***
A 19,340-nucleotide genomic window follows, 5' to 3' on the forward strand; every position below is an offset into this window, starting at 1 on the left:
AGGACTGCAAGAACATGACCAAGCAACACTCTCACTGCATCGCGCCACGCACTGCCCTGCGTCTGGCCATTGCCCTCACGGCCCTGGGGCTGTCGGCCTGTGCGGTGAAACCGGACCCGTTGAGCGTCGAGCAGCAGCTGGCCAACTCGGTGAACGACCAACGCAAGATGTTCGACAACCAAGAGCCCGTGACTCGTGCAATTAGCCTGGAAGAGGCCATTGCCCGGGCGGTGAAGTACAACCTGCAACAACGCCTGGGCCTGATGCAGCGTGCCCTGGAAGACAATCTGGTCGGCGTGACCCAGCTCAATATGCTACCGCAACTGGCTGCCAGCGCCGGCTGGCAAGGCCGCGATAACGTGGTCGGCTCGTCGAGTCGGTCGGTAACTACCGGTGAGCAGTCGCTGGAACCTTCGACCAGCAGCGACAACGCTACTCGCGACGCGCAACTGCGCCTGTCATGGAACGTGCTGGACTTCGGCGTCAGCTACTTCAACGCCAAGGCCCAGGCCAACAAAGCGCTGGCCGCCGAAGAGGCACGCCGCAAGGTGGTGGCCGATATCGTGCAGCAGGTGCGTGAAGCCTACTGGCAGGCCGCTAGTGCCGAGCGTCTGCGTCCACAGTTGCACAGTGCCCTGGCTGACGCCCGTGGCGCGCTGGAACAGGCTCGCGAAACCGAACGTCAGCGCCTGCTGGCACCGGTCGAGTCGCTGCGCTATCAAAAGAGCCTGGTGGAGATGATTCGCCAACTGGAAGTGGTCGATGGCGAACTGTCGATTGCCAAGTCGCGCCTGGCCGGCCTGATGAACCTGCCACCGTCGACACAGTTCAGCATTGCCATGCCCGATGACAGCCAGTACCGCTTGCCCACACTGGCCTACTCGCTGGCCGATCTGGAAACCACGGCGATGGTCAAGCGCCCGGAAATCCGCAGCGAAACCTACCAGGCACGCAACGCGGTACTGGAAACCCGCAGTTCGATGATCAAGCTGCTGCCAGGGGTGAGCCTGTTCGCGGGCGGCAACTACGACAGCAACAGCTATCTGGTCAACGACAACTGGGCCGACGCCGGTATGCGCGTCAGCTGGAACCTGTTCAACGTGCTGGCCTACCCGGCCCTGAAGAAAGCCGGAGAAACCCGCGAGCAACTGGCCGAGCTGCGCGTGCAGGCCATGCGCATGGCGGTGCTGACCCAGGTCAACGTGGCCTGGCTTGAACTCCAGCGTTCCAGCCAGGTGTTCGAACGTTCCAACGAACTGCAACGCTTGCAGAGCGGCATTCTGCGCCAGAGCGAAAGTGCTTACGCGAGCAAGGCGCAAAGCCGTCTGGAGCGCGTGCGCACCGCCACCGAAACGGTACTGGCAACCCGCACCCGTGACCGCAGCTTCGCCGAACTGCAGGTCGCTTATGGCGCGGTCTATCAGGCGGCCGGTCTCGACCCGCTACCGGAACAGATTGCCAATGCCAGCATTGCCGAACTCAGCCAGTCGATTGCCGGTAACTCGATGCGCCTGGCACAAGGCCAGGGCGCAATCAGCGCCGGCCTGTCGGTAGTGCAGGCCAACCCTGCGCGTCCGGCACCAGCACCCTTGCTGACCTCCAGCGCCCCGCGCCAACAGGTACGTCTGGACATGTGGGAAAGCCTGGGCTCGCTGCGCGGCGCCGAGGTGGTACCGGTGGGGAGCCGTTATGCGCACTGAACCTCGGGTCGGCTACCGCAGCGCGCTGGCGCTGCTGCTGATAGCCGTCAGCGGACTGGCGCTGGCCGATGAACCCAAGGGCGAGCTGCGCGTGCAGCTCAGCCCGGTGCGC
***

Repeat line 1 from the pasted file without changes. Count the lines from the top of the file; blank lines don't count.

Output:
A 19,340-nucleotide genomic window follows, 5' to 3' on the forward strand; every position below is an offset into this window, starting at 1 on the left: